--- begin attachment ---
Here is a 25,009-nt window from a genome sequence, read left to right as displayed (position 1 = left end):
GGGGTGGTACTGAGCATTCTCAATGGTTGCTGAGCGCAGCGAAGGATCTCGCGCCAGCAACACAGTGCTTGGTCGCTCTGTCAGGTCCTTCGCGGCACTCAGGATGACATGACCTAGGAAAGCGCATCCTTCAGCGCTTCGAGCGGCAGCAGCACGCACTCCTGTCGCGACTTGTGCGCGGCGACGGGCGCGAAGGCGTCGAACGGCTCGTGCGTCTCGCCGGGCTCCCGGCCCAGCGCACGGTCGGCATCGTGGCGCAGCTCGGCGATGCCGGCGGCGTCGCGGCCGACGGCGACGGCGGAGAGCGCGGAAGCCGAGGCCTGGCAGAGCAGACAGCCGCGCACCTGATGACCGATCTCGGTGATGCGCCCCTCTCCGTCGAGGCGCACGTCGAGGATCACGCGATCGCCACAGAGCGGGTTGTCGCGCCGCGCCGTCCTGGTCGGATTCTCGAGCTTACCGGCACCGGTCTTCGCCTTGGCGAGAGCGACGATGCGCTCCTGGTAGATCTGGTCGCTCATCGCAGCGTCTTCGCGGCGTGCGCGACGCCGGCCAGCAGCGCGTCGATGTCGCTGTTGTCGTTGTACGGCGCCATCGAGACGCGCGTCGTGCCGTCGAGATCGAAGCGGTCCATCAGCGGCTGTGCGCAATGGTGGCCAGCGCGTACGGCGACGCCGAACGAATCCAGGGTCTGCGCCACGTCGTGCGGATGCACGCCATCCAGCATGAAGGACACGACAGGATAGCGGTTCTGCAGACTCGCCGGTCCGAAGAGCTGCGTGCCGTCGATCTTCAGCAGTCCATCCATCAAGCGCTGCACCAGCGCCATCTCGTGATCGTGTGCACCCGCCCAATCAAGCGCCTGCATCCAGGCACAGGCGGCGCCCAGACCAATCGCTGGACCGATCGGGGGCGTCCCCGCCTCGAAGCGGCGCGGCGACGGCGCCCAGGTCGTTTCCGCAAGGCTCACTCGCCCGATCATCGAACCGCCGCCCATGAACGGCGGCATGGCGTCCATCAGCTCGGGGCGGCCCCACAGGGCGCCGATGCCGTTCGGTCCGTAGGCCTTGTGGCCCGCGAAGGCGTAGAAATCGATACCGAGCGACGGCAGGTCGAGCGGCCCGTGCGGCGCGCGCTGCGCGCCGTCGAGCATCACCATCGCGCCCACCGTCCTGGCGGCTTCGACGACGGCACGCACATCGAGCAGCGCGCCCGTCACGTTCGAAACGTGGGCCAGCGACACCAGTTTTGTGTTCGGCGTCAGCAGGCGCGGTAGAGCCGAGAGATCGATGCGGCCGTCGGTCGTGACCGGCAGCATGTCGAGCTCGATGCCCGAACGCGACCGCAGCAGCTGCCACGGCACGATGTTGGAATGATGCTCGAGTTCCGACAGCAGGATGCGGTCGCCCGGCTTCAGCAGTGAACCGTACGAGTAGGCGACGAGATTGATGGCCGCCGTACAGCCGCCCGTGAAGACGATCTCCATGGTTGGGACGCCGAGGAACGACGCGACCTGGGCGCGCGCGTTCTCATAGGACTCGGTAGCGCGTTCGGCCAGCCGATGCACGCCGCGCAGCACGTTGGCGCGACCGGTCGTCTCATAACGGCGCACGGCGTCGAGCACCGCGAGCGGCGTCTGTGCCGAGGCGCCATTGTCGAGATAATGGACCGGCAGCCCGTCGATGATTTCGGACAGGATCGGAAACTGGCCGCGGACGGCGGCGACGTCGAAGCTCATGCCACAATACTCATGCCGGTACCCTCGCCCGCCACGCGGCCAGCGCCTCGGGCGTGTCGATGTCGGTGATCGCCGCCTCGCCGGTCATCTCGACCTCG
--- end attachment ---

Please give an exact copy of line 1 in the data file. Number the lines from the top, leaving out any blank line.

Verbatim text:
Here is a 25,009-nt window from a genome sequence, read left to right as displayed (position 1 = left end):